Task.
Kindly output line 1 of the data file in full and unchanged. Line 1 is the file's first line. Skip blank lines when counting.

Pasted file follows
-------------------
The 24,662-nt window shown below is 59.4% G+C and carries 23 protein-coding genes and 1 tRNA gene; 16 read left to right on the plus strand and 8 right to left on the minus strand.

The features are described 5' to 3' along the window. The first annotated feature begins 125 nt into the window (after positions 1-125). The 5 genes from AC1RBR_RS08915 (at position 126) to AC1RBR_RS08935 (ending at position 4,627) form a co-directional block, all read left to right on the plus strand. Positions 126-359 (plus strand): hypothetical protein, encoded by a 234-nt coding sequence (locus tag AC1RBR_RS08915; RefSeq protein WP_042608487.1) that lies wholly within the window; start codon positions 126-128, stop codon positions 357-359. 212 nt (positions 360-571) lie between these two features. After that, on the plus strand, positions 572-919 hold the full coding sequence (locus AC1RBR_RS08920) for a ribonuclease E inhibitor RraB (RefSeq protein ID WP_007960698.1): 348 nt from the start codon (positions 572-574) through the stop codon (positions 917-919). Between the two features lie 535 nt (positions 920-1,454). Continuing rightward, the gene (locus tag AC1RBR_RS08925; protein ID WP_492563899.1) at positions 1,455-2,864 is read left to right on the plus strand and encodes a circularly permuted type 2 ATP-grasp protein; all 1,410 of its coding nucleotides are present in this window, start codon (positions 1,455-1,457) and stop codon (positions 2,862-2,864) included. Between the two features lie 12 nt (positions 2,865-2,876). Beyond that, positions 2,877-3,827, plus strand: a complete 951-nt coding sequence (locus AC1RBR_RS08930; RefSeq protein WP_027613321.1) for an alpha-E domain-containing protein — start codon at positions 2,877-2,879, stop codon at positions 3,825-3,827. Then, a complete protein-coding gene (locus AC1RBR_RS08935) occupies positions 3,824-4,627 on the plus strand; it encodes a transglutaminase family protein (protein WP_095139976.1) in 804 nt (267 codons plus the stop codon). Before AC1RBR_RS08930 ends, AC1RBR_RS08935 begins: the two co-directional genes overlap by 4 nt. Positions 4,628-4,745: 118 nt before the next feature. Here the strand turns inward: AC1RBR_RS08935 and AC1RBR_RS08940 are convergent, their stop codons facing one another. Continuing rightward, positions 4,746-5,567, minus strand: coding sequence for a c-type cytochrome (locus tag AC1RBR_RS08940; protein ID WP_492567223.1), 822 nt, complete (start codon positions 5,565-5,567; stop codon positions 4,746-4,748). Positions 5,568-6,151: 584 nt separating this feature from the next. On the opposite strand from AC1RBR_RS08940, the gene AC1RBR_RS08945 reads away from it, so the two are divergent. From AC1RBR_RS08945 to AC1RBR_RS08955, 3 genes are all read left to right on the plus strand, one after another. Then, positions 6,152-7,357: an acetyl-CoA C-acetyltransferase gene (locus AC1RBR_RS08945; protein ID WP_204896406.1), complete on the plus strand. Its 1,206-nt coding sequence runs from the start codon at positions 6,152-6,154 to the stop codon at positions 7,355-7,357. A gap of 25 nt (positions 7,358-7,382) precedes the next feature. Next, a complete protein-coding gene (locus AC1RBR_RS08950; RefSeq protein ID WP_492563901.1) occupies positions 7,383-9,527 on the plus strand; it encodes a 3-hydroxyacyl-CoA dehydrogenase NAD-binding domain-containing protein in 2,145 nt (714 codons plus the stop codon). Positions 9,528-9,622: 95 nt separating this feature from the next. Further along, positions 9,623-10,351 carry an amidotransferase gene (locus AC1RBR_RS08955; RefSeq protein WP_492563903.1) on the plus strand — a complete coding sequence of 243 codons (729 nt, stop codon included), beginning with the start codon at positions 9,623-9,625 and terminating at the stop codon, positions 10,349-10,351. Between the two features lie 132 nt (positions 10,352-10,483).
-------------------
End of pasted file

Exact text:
The 24,662-nt window shown below is 59.4% G+C and carries 23 protein-coding genes and 1 tRNA gene; 16 read left to right on the plus strand and 8 right to left on the minus strand.